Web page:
White House Dinner Gatecrashers Plan to Plead the Fifth
Congress has subpoenaed the gatecrashers who attended the White House dinner to appear on Capitol Hill about the security breach. But Michaele and Tareq Salahi say you won't hear a peep out of them.
The alleged gatecrashers plan to invoke their Fifth Amendment rights and refuse to testify, the Associated Press reports.
The Homeland Security Committee voted to subpoena the couple to testify to answer questions about the Nov. 24 incident.
The Virginia couple said through their lawyer on that the House Homeland Security Committee has drawn premature conclusions the incident. They maintain that they were able to get into the White House dinner state dinner without being on an approved guest list.
As we previously discussed, the Reality TV hopefuls hobnobbed with President Barack Obama at his first state dinner.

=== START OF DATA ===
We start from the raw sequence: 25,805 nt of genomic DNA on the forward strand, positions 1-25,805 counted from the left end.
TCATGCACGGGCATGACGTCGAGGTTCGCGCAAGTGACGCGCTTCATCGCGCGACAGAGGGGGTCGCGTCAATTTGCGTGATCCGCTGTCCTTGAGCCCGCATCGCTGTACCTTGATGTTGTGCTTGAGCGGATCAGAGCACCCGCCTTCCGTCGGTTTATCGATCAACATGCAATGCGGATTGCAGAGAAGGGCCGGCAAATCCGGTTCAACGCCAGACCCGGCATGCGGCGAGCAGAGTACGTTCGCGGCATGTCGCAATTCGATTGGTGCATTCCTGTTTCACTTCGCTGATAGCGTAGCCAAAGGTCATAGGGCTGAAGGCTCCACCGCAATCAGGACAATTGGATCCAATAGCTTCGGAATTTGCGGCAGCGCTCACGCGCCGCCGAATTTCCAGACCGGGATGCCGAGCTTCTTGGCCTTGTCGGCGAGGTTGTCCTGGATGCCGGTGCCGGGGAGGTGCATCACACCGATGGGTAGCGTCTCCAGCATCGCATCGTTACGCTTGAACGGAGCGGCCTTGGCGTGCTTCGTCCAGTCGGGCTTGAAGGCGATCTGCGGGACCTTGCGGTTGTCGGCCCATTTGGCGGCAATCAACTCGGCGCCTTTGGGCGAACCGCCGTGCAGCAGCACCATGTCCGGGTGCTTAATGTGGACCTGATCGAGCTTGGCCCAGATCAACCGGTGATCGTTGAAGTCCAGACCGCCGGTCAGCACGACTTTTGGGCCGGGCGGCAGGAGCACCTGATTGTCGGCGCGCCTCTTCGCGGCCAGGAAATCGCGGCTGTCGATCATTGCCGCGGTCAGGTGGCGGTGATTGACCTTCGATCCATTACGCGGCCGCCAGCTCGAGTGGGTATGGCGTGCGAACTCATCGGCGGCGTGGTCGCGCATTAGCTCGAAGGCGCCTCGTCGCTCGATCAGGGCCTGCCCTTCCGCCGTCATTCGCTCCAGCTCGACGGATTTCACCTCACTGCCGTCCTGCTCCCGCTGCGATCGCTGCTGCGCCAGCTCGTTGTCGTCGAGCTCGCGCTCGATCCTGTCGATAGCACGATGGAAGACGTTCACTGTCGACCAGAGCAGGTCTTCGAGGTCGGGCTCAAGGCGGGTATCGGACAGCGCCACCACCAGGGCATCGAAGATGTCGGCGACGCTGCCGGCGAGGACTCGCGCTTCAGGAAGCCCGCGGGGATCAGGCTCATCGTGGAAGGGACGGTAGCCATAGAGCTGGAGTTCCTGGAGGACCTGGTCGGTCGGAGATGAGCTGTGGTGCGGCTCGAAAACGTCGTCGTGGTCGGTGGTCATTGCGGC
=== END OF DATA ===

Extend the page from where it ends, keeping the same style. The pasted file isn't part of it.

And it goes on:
Michaele Salahi is being considered as a participant in the upcoming "The Real Housewives of D.C." program and on the day of the dinner was being filmed by Half Yard Productions, the producer of the program.
Secret Service officials said they were not on the guest list and should have been barred from entering the event.
It is unclear what the purported gatecrashers told officers at the checkpoint that allowed them to go through the security screening.
Now, the couple may face possible charges for lying to federal officers. Federal law makes it a crime to knowingly and willfully falsify statements on matters within the federal government's jurisdiction.
They also could be charged with trespassing and other violations.
Virginia's Department of Agriculture and Consumer Services also is investigating a charitable polo event the Salahis sponsor.
Critics say that if the couple is a no-show at the hearing they would be viewed as as modern-day versions of "Bonnie and Clyde".
The Secret Service is continuing a criminal investigation into the security breach; charges have yet to be referred for prosecution.
- White House Dinner Crashers: What Charges May Apply? (FindLaw's Blotter)
- Obamas' Uninvited Guests Prompt an Inquiry (The New York Times)
- Before Salahis, There Were Plenty of Other Gate Crashers (Newser)
- What should I do if I receive a subpoena? (FindLaw)
- U.S. Constitution: Fifth Amendment (FindLaw)